Aya de Leon
In 2000, Aya de Leon won the San Francisco Poetry Slam in a four-way tie for first place. For the next decade, she was a sought-after performer in the Bay Area and national spoken word scene. In 2006, she became Director of Poetry for the People, teaching poetry, spoken word, and hip hop at UC Berkeley. In 2009, she became a mom, and stopped touring and performing to focus on parenting and writing fiction. In 2012, Aya discovered the Mothership and became a Hackermom. We sat down with her one afternoon, while her daughter was napping to talk about writing, performing and motherhood.
HackerMoms: Many people know you as a poet and performer. What made you decide to write fiction?
Aya de Leon: I’ve been working on various novels since my early twenties. I just never got anywhere with them for several reasons
- I didn’t have the attention span to hone my craft and finish a novel.
- I was too insecure and extroverted to work so long without any immediate feedback.
- I was totally freaked out by the prospect of interacting with the New York-based literary industry.
- My work was largely too political and quirky for the industry’s tastes, anyway.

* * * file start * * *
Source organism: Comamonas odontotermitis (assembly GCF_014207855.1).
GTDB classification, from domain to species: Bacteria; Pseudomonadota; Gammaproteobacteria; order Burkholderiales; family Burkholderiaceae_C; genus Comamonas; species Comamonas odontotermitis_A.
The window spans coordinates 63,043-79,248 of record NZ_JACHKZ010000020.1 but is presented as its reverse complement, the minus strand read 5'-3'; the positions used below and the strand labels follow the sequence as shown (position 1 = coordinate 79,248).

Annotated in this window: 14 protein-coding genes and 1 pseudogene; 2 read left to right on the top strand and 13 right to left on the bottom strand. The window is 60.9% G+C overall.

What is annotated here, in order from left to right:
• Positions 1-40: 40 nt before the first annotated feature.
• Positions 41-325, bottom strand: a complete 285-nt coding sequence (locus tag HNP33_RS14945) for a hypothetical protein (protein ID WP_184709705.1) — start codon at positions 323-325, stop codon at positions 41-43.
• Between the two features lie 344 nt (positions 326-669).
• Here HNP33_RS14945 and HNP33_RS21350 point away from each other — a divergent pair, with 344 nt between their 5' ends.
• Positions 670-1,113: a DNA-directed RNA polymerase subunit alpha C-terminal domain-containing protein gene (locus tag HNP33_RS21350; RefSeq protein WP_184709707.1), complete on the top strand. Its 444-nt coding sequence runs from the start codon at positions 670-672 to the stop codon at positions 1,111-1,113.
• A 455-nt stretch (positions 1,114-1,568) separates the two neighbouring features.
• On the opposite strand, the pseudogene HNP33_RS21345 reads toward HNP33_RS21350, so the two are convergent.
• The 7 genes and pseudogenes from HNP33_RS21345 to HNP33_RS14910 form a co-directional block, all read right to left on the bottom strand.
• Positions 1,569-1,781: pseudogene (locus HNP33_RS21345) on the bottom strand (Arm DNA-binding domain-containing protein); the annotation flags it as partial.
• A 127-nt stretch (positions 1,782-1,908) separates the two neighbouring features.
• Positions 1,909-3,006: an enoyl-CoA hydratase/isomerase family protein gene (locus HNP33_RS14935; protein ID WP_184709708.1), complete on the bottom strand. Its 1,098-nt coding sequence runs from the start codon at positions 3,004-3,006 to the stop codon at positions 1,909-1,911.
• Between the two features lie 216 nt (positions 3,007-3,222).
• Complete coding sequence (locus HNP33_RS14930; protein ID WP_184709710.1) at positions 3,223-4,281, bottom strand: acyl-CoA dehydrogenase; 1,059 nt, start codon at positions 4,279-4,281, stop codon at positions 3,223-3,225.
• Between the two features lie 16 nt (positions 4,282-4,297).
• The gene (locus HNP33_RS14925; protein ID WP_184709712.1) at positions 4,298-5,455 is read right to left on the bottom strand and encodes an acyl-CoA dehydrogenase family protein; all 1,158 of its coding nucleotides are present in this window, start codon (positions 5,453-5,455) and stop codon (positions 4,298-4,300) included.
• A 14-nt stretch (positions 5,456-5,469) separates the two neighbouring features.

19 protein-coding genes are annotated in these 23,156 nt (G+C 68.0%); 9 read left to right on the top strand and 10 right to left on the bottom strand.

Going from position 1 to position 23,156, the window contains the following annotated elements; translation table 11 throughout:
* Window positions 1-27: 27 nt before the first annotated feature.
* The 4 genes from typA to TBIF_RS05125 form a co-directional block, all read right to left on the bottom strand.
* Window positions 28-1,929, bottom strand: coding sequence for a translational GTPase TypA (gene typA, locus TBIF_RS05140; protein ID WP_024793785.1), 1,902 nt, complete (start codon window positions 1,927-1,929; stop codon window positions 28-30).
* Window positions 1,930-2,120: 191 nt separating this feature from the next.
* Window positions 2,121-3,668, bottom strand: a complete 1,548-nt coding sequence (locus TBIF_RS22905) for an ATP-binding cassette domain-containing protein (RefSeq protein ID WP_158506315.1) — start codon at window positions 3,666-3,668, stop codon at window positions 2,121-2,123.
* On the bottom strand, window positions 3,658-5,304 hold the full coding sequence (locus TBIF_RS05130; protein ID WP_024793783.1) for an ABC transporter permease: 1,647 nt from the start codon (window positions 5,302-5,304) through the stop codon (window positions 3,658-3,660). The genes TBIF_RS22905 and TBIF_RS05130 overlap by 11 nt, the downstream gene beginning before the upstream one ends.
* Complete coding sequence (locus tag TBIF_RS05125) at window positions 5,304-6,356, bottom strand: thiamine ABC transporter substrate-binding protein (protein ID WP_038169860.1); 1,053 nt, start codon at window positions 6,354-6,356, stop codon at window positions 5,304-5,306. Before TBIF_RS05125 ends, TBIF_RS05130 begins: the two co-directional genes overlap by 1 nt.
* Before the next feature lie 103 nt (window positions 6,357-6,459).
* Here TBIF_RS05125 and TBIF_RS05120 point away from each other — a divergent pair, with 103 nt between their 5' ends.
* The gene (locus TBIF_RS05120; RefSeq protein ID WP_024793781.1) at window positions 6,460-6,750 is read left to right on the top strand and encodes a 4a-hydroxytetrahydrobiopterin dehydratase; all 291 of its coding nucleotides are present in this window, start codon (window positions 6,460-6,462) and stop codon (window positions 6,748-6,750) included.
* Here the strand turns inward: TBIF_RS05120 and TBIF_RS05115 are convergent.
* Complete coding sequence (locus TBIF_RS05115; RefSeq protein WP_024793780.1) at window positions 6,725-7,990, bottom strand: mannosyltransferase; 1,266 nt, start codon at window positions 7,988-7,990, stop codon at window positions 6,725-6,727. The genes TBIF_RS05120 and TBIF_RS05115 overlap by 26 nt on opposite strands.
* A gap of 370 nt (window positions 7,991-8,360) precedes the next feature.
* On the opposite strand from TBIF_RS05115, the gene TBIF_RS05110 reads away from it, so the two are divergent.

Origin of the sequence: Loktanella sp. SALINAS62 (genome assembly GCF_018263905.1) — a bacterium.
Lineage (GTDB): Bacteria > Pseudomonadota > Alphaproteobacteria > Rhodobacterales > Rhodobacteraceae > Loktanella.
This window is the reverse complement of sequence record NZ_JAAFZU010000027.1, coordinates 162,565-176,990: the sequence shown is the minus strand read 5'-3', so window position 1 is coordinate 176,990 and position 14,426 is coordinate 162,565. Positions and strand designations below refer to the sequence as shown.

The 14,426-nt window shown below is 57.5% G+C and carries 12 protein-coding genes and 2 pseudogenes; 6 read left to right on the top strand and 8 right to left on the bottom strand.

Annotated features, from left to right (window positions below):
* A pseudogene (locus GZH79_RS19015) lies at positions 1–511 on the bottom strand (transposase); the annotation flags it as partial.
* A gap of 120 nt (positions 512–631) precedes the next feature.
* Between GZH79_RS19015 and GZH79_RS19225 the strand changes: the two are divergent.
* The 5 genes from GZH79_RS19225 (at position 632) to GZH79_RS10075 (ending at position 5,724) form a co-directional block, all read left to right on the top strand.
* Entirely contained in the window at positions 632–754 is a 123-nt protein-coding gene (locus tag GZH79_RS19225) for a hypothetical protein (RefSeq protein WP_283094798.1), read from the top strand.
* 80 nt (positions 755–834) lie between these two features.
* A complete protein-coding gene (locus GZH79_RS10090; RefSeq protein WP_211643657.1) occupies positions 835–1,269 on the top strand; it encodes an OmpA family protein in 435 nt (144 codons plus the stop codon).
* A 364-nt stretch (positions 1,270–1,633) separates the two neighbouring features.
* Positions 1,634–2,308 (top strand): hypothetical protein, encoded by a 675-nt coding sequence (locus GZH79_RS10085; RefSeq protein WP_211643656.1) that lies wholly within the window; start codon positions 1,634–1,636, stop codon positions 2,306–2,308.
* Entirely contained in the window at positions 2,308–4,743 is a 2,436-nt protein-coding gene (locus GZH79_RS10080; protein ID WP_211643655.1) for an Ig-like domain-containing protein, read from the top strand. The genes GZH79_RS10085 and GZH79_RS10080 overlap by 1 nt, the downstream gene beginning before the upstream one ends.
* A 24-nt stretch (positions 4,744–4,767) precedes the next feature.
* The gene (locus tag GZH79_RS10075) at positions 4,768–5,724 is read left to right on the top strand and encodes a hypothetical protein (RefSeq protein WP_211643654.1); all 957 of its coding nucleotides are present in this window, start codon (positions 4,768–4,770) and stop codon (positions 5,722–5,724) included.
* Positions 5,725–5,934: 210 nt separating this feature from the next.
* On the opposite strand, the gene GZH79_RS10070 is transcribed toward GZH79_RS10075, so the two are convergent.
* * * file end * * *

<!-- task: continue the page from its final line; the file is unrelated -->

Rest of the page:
So spoken word was perfect for me. I could write a piece in a short time, then get immediate feedback and validation from an audience. And I could self-publish chapbooks and CDs and DVDs of my work without needing to interact with the industry. In fact, I probably made more money on each chapbook that cost less than a dollar at copy world than most poets do with each book that’s done by a press.
HM: So why did you decide to go back to fiction?
Aya: As a spoken word artist, the way I made a living was as a touring performer. It got exhausting after a while. And I knew I wanted to start a family. Which is only compatible with a touring performer’s life if you’re a man or if you are VERY well compensated for your work. I made enough to support myself–which was a blessing–but not enough to support a family.
HM: So are you going the independent route to publishing with your fiction?